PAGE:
THE cows are still out, the grass is still growing. What an incredibly mild autumn it is. Does not bode well, I feel in my bones.
Bound to freeze later on. We have not even switched on the central heating yet, just relying on the cooker and the fact that an anomaly in the hot water system from its boiler also heats radiators in the dining room and snug.
The main foldyard is now full of the weaned calves that were born early in the year. They will be moved when the herd comes inside but for the moment have oodles of space. The two hens that had reared some of the guinea fowl keets and are still wandering around the yards with them, are seriously put out. Both had established nest niches in some straw bales in the big yard. Now these bales have been scattered for bedding and the hens have to find new nest sites.
What they do not realise is that tonight we are catching the pair of them and putting them back into the hen run. Usually our egg count is falling off by this time in the year, but because we have a number of bantams born in the early spring, and I presume the warm weather, we are still getting lots of eggs. Even the Aylesbury ducks that we hatched out in the spring are starting to lay. It’s an egg bonanza.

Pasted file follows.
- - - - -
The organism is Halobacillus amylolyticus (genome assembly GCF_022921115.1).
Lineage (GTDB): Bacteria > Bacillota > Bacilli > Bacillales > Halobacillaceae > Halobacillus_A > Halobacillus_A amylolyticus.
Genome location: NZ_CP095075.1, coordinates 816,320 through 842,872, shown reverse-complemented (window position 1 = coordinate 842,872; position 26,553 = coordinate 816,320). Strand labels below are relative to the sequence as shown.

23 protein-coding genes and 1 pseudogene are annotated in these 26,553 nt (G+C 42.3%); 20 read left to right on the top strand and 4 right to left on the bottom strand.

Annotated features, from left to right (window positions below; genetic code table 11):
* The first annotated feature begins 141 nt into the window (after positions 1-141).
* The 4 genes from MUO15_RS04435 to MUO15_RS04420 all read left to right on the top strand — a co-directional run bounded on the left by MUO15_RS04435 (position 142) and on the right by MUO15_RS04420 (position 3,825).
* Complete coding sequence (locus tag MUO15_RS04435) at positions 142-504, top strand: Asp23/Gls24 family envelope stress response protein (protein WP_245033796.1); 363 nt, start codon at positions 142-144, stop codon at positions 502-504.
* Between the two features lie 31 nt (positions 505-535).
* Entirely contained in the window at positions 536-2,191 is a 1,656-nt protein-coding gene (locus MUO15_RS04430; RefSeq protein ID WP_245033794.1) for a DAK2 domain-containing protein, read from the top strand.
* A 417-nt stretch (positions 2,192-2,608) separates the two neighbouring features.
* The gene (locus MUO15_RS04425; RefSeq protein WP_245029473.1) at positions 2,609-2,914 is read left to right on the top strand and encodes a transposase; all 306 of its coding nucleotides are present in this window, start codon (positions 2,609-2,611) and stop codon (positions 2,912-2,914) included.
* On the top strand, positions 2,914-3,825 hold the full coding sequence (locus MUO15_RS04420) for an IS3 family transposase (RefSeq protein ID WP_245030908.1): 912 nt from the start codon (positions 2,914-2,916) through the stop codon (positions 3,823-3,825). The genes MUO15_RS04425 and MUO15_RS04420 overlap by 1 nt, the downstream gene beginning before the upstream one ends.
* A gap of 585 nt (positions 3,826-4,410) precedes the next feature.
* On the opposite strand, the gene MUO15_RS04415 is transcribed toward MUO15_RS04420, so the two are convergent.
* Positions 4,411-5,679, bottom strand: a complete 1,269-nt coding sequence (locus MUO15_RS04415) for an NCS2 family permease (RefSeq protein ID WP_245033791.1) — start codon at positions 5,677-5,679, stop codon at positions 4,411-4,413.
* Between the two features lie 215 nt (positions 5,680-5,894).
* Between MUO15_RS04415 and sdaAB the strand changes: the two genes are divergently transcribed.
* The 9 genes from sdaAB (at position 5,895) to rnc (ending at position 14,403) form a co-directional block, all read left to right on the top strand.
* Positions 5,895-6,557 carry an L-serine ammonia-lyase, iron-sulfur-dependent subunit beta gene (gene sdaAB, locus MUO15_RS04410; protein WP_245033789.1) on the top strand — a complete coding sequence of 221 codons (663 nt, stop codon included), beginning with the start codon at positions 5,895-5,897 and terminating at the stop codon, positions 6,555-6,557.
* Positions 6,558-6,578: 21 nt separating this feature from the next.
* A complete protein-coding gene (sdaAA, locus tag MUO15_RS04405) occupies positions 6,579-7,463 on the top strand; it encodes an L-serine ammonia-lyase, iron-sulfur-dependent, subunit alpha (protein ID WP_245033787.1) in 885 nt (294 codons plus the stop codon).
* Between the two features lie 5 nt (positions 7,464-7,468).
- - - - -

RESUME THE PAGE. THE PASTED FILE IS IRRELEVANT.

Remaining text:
But the warm weather has its downside. Rats. We are still getting evidence and actual sight of quite a number of them. Bryony was convinced she heard one in the attic space but I think it may have been an over-stimulated imagination after too much mulled wine on Bonfire night. At least I hope it was. John goes out each night to see if he can shoot a few (rats) with his air rifle and Millie, our young Jack Russell, is on constant alert during her vermin patrols.
Friends who have a chicken farm and a young Patterdale terrier have established a new sport to while away the dark evenings. Rat hunts. So far this little Patterdale, barely six months old, has caught a hundred. That is a lot of rats. I hope we do not have as many but I know that many of our farming friends are reporting a surge in numbers of the horrible creatures. Our corn is all stored in a big vermin proof shed, but you can clearly see rat trails up the corn mountains and John shot one rat whilst it was staring down at him from the top of a heap of wheat.
At least he got a rat in his sights. Another friend returned home from a night out and decided to ‘have a look’ before bed time.
Spotting a couple of rats scuttling across a foldyard he let rip with his gun. And totally annihilated the alkathene pipe carrying the water supply.
Bed time was a long way off before he cleared up that mess.